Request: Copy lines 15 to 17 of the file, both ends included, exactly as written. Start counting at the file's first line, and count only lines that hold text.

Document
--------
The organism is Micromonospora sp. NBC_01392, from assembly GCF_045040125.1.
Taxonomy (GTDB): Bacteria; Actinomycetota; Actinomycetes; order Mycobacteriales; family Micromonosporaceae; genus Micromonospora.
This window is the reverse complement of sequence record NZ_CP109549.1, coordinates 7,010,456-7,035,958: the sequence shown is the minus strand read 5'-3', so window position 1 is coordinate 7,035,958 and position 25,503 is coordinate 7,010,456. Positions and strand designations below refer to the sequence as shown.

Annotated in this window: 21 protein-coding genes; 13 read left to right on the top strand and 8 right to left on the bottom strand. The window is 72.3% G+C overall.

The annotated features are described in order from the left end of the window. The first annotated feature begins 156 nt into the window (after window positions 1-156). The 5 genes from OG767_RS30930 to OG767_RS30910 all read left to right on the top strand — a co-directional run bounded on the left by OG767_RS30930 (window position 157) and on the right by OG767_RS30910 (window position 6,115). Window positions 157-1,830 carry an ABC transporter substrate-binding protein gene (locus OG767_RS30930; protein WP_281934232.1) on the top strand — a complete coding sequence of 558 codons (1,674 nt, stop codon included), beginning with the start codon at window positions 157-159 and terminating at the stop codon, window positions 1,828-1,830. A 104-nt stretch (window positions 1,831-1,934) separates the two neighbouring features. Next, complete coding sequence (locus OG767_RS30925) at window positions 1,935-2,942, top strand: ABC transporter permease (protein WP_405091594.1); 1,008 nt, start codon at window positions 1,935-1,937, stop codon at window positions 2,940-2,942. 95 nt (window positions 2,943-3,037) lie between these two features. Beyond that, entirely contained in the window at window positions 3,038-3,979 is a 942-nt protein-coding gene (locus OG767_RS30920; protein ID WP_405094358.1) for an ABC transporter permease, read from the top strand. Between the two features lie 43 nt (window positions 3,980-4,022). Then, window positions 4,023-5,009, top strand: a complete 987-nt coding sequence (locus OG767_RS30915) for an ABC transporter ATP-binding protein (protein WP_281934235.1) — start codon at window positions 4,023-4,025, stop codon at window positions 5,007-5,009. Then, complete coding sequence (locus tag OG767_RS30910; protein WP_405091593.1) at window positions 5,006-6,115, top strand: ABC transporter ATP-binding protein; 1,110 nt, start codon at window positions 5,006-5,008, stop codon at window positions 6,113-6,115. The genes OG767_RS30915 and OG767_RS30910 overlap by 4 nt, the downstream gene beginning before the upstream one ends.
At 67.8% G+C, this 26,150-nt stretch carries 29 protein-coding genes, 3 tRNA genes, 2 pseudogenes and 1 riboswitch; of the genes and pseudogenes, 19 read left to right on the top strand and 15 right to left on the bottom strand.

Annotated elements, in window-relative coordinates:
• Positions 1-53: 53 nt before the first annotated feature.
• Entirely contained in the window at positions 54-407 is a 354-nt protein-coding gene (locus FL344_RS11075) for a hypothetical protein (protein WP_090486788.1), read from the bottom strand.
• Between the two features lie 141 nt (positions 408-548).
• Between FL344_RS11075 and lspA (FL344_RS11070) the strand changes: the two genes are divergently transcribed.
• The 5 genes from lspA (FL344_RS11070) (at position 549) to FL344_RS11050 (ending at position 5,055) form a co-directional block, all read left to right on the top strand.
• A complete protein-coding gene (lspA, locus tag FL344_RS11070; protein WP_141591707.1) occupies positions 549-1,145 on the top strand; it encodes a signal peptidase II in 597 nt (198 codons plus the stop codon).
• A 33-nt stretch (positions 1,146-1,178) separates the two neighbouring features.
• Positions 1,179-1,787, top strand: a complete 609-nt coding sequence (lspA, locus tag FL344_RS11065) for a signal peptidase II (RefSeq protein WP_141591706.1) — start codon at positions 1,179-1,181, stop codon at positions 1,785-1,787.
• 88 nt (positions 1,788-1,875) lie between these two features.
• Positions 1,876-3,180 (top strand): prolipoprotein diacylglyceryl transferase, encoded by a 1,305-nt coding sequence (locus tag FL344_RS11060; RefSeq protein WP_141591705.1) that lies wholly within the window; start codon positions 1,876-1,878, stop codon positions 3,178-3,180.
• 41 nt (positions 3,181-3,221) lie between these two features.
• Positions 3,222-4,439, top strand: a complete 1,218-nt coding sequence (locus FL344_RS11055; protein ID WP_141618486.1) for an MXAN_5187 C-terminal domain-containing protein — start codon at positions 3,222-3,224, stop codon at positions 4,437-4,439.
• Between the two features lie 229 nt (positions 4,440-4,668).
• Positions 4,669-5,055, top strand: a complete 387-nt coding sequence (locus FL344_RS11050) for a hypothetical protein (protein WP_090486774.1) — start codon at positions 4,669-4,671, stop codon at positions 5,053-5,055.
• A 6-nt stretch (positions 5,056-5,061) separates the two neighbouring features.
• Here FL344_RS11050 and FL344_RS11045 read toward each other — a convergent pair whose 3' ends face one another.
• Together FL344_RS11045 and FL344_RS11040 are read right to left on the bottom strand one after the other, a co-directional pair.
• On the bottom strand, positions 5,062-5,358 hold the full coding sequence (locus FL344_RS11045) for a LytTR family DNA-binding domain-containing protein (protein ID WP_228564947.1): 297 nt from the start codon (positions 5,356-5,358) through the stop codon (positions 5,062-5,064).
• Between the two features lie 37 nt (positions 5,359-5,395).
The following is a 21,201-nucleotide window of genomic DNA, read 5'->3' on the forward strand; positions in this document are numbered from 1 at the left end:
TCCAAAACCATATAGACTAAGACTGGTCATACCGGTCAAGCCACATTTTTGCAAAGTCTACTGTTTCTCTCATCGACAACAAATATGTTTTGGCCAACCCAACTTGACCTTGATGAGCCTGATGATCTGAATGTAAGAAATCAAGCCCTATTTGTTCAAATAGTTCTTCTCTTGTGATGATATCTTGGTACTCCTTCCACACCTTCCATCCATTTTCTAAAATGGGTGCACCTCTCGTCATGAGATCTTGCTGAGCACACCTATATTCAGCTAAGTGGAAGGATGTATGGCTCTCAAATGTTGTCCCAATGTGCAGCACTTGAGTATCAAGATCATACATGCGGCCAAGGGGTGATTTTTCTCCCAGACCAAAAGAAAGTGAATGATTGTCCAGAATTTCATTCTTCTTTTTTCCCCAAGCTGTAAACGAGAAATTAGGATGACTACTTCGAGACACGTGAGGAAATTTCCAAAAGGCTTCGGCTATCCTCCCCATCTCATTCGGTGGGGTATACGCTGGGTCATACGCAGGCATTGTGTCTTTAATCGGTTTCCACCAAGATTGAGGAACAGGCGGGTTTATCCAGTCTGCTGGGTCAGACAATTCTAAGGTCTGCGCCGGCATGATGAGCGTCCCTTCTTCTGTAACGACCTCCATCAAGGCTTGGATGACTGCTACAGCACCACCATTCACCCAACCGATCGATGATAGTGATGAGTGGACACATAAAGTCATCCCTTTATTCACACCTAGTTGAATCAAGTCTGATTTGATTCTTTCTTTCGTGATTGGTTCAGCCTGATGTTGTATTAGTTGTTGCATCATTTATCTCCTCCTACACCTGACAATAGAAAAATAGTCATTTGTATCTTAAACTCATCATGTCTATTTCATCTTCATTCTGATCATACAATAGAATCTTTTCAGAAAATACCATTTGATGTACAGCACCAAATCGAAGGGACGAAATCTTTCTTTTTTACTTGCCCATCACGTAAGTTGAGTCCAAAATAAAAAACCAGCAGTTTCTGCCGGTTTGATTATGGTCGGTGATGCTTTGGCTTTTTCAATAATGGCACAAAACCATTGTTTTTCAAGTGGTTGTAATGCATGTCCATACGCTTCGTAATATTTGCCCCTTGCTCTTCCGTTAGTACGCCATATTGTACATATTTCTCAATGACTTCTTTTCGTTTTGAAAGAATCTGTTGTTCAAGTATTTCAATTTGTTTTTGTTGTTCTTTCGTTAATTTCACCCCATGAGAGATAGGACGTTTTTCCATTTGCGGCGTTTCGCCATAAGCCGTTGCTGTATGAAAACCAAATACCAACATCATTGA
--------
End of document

• Positions 1,179-1,787, top strand: a complete 609-nt coding sequence (lspA, locus tag FL344_RS11065) for a signal peptidase II (RefSeq protein WP_141591706.1) — start codon at positions 1,179-1,181, stop codon at positions 1,785-1,787.
• 88 nt (positions 1,788-1,875) lie between these two features.
• Positions 1,876-3,180 (top strand): prolipoprotein diacylglyceryl transferase, encoded by a 1,305-nt coding sequence (locus tag FL344_RS11060; RefSeq protein WP_141591705.1) that lies wholly within the window; start codon positions 1,876-1,878, stop codon positions 3,178-3,180.